Charges to be laid soon


– as SOCU about to wrap up ‘Pradoville 2’ probe

WITHIN days, charges are expected to be instituted against persons fingered in the Sparendaam Housing Project AKA Pradoville Two, land scam, according to a well-placed source.

The Guyana Chronicle understands that investigations into the housing project are near completion, and that charges could be laid as early as next week.

Since last year, the Special Organised Crime Unit (SOCU) has been investigating the suspicious financial transactions of state officials that bordered on, or amounted to, corrupt practices and/or abuse of office while under the former People’s Progressive Party (PPP) administration’s watch.

The investigations are based on a Forensic Audit which found that several persons close to the last government had received prime seafront property belonging to the state at extraordinarily low cost.

When contacted on Friday, SOCU Head Sydney James told the Guyana Chronicle that the Pradoville Two file was with the Police Legal Adviser, Justice (Ret’d) Claudette Singh, but was returned to SOCU for additional work.

“We have been directed to do some additional work, which should be completed next week,” James told this newspaper.

He said that once completed, the file will be sent back to the Police Legal Adviser, and it is she who would determine whether charges will be laid or not. Justice Singh, when contacted by this newspaper, declined to comment.

Last March, former President now Opposition Leader Bharrat Jagdeo, along with several former ministers of the PPP/C government and party representatives were arrested and questioned by SOCU in relation to the alleged Pradoville Two land scam.

The State Assets Recovery Unit (SARU) had recommended that Attorney-General Basil Williams put systems in place to facilitate charges of “misconduct in public office” being laid against Jagdeo and five ministers of the former administration, namely: Agriculture Minister, Robert Persaud; Public Service Minister, Dr Jennifer Westford; Education Minister, Priya Manickchand; Labour Minister, Dr Nanda Kishore Gopaul; and Home Affairs Minister, Clement Rohee.

It was in 2016 that the Ministry of Finance handed over the final reports of the forensic audits done on the Pradoville 2 (Special Investigation of the Central Housing and Planning Authority) to the Guyana Police Force (GPF), thereby paving the way for the criminal investigations to be opened in the matter. The case was, in 2017, handed over to SOCU.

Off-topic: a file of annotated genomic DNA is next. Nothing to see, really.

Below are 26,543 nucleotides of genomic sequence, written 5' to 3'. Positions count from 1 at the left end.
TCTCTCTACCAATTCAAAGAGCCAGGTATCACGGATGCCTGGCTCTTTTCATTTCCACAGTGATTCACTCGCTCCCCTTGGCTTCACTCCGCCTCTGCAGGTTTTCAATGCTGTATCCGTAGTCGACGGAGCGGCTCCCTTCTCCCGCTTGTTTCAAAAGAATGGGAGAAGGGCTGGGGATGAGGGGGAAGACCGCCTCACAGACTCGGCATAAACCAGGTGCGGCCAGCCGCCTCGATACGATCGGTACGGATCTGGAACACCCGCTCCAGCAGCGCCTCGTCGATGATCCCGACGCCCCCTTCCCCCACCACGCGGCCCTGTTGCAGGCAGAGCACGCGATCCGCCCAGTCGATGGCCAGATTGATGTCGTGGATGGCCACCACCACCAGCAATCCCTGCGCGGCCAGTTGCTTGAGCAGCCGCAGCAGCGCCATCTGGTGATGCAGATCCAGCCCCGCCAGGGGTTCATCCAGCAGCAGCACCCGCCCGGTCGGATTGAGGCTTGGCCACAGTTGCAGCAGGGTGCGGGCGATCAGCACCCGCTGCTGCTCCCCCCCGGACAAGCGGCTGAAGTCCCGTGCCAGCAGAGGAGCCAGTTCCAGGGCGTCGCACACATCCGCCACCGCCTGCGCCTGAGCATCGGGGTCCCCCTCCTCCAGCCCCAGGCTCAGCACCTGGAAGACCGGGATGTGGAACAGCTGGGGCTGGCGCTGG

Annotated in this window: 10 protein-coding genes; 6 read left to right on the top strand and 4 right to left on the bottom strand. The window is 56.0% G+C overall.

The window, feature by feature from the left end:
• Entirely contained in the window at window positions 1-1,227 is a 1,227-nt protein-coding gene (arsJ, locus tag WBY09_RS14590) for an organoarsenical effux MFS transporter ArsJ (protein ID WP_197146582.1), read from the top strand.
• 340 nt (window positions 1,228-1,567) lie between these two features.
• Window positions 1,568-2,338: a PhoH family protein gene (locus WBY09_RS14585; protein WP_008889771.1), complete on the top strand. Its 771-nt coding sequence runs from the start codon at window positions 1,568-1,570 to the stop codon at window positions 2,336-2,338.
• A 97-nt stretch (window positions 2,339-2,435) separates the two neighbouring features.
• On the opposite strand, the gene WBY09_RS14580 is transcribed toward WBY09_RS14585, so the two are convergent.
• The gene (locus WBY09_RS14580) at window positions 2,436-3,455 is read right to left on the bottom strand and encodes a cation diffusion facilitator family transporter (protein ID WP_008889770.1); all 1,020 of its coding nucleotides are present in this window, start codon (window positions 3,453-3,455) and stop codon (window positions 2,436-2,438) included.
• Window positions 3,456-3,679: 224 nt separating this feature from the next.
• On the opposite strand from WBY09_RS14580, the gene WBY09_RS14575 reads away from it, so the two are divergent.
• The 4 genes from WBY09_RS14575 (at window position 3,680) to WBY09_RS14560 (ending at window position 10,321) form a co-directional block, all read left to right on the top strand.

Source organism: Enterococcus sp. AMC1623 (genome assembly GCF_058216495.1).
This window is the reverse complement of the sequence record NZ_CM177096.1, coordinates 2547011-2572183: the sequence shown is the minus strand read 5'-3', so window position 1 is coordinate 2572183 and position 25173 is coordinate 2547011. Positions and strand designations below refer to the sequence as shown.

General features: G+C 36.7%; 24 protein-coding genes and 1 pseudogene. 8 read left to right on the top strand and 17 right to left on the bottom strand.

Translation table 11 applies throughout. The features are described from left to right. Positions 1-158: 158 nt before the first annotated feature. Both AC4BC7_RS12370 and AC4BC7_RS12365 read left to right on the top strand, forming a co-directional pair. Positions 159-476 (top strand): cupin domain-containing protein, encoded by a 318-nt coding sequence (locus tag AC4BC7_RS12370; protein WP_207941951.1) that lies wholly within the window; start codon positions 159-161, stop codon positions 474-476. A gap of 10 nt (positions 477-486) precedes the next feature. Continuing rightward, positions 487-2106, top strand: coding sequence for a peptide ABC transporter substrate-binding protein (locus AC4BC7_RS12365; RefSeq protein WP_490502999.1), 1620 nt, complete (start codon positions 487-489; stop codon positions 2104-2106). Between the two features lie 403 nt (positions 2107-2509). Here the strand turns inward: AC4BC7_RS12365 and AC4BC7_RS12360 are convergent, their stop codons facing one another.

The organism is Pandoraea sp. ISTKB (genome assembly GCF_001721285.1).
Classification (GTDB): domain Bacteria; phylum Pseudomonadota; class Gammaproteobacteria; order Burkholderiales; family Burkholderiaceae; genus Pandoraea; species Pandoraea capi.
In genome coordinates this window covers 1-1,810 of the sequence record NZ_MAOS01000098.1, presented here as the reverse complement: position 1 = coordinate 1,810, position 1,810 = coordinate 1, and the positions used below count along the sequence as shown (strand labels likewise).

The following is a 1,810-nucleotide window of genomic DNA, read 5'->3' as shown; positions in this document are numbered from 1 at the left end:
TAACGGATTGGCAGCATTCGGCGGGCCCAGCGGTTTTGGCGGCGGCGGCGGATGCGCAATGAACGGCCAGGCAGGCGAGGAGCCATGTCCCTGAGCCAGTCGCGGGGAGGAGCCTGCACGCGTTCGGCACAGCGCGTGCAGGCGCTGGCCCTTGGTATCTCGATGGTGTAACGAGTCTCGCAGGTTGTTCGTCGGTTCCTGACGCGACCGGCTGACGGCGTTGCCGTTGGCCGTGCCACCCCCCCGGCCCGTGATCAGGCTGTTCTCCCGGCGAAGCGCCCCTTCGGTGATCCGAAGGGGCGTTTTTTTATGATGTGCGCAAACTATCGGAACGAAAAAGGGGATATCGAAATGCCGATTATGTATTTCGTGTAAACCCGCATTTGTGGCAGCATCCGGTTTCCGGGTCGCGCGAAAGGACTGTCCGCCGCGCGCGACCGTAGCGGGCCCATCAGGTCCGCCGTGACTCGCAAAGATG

The APNU+AFC Government has long indicated that those found culpable of wrongdoing with respect to the sale of lands at the Pradoville 2 Housing Project should be prosecuted.
Forensic audits done on the National Industrial and Commercial Investments Limited (NICIL) had revealed that some $257M was spent on developing Pradoville 2, and that the value of land there should have been $82.8M per acre, instead of the significantly less sum for which an acre was sold.

According to the audit report: “Instead of accumulating all the costs associated with the Sparendaam Project — including the market value of the land — in a special account to be applied in arriving at the price to be charged per house lot, NICIL’s board and Cabinet were complicit in charging the related costs of $257.049M to NCN in the form of equity investment, and to CH&PA in the form of receivables.

“The fact that several key Cabinet members are the beneficiaries of the house lots renders it highly inappropriate for the very Cabinet to approve of the charging of the expenditure to the accounts of NCN and CH&PA.”

The report, which was released by the Ministry of Finance, said the use of “a conservative estimate of $985M for the 2009 market valuation of the land on which the Marriott has been constructed prior to infrastructure being undertaken on a similar size land (makes) the total value of the Sparendaam project work out to $1.242B or $82.8M per acre.

“This figure should have been used to compute the price per lot. It is not clear: (a) how many lots are involved, and their respective sizes; (b) the basis under which the recipients were selected; (c) how the price of approximately $1.5M per lot was determined; and (d) which entity — NICIL or CH&PA — received the proceeds from the sale of the plots.”